• Following the theory of Michael Bradley, projects don’t necessarily need a roadmap for success. Instead, he suggests to create a moral compass that points out why the project exists and what its purpose is.

Going Beyond…

We hope you enjoyed this Web Development Update. The next one is scheduled for April 13th. Stay tuned.

Excerpt from – 

Monthly Web Development Update 3/2018: Service Workers, Building A CDN, And Cheating At Design

How GDPR Will Change The Way You Develop

Europe’s imminent privacy overhaul means that we all have to become more diligent about what data we collect, how we collect it, and what we do with it. In our turbulent times, these privacy obligations are about ethics as well as law.
Web developers have a major role to play here. After all, healthy data protection practice is as much about the development side — code, data, and security — as it is about the business side of process, information, and strategy.

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How GDPR Will Change The Way You Develop

A Comprehensive Website Planning Guide (Part 1)

As a veteran designer, developer and project manager on more sites than I can count, I’ve identified a common problem with many web projects: failure to plan. As the same issues come up repeatedly in my work, I’ve written this guide in order to help our clients, other designers, businesses and organizations plan and realize successful websites.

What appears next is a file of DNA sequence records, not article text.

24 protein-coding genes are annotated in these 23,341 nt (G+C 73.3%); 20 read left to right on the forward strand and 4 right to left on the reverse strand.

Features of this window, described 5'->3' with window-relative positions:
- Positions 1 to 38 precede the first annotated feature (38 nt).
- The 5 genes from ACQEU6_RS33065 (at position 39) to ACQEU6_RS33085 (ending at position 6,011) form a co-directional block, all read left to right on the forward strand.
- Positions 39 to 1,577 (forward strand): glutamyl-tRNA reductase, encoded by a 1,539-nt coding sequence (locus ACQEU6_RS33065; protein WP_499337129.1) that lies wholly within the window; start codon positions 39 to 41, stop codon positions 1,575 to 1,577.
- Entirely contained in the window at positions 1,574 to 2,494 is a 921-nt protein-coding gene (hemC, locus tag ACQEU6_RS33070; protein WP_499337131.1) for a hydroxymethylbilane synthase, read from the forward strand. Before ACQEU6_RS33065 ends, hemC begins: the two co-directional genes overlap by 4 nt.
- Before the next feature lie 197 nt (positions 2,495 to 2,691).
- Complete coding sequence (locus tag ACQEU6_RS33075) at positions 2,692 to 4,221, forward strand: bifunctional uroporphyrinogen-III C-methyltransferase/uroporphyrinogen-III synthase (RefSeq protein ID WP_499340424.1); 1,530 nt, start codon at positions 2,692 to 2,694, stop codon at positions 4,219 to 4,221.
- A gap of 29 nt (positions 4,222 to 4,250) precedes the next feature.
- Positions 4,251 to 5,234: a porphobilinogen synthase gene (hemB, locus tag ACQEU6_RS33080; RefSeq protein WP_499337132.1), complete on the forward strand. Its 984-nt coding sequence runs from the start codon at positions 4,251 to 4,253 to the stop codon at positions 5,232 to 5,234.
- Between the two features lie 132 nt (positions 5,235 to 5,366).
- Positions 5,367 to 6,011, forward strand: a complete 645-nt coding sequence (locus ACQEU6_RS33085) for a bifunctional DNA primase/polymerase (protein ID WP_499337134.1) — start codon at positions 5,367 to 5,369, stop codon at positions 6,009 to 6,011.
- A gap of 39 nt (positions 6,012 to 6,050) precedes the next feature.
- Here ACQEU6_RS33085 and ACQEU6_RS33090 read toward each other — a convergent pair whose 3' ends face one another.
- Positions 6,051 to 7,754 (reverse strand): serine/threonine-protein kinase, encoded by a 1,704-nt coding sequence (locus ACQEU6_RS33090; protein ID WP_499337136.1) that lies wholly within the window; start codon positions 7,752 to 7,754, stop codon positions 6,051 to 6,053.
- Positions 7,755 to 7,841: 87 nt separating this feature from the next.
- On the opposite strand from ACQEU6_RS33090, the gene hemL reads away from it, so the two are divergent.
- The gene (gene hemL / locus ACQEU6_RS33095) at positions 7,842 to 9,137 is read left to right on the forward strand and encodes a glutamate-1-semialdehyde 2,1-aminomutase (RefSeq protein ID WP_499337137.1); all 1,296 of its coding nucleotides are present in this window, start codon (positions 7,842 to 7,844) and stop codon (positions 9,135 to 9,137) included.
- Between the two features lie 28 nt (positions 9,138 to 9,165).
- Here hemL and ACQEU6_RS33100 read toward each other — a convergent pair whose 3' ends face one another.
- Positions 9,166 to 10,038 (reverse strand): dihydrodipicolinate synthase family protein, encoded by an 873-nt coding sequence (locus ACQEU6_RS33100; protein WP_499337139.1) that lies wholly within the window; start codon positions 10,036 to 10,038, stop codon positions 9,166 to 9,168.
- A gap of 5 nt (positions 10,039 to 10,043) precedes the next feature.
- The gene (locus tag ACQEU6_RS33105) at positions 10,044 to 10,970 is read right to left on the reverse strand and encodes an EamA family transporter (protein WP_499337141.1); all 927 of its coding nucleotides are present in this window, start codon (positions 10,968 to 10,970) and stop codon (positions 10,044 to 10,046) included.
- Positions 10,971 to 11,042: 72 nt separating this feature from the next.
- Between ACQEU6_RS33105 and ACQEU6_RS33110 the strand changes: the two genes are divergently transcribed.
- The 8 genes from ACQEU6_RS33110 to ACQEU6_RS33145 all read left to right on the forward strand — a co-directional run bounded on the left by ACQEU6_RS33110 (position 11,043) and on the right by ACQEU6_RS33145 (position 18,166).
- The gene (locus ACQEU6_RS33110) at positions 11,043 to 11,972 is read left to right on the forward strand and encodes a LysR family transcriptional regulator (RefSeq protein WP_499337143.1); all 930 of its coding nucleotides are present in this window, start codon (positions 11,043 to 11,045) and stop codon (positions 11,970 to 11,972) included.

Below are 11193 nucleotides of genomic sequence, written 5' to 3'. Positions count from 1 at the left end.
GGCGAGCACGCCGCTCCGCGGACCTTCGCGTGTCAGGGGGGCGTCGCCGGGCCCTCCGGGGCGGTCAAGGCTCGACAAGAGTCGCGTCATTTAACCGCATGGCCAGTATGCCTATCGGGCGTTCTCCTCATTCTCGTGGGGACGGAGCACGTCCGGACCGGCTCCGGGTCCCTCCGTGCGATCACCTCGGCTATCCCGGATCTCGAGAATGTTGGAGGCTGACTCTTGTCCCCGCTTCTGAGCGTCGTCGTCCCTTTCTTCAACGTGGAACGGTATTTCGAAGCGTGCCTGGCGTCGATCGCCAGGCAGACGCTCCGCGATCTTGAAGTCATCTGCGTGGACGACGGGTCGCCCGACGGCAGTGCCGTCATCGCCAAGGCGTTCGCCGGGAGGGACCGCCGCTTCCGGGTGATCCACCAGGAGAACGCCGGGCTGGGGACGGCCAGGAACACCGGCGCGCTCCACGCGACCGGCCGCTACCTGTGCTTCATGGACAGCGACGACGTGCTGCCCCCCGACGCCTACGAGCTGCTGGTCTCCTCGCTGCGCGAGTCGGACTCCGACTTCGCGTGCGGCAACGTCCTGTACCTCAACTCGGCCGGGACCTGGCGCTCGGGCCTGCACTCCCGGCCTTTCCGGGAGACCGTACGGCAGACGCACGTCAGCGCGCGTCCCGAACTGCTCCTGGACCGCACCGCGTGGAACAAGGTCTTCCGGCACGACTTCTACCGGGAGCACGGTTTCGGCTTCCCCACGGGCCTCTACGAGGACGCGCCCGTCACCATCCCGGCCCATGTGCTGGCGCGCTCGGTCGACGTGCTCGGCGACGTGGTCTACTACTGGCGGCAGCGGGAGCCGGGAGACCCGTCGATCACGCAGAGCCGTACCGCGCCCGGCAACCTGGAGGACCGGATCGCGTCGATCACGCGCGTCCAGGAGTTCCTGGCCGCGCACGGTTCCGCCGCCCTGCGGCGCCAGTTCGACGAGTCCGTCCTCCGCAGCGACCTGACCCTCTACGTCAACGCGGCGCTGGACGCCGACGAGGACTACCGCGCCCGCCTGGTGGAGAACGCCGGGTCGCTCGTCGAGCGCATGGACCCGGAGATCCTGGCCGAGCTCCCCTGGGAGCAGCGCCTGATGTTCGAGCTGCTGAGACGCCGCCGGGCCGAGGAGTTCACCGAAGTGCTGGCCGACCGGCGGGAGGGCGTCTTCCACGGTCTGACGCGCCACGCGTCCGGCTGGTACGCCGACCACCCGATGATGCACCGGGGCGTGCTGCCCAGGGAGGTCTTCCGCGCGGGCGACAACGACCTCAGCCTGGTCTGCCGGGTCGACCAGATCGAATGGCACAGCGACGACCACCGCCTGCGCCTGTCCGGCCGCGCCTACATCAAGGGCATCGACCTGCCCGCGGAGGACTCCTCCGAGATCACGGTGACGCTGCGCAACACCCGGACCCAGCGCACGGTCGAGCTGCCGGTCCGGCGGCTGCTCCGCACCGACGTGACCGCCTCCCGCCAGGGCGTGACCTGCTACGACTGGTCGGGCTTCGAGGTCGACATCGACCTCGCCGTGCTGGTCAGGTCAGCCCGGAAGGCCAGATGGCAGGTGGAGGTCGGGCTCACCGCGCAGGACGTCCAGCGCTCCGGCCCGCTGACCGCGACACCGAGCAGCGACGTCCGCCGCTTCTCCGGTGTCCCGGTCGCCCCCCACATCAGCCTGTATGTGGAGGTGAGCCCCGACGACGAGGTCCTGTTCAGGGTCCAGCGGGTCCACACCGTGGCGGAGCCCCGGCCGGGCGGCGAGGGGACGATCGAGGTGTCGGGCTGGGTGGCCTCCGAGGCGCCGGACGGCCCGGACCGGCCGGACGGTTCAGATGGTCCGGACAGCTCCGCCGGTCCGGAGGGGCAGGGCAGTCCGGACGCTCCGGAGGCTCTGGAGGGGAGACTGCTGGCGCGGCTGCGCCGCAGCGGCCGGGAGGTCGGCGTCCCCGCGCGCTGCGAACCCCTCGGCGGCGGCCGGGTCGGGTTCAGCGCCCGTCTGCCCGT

Who This Guide Is For Written in relatively non-technical language, this guide provides a broad overview of the process of developing a website, from the initial needs assessment through site launch, maintenance and follow up.

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A Comprehensive Website Planning Guide (Part 1)

Monthly Web Development Update 1/2018: Browser Diversity, Ethical Design, And CSS Alignment

I hope you had a great start into the new year. And while it’s quite an arbitrary date, many of us take the start of the year as an opportunity to try to change something in their lives. I think it’s well worth doing so, and I wish you the best of luck for accomplishing your realistic goals. I for my part want to start working on my mindfulness, on being able to focus, and on pursuing my dream of building an ethically correct, human company with Colloq that provides real value to users and is profitable by its users.

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Monthly Web Development Update 1/2018: Browser Diversity, Ethical Design, And CSS Alignment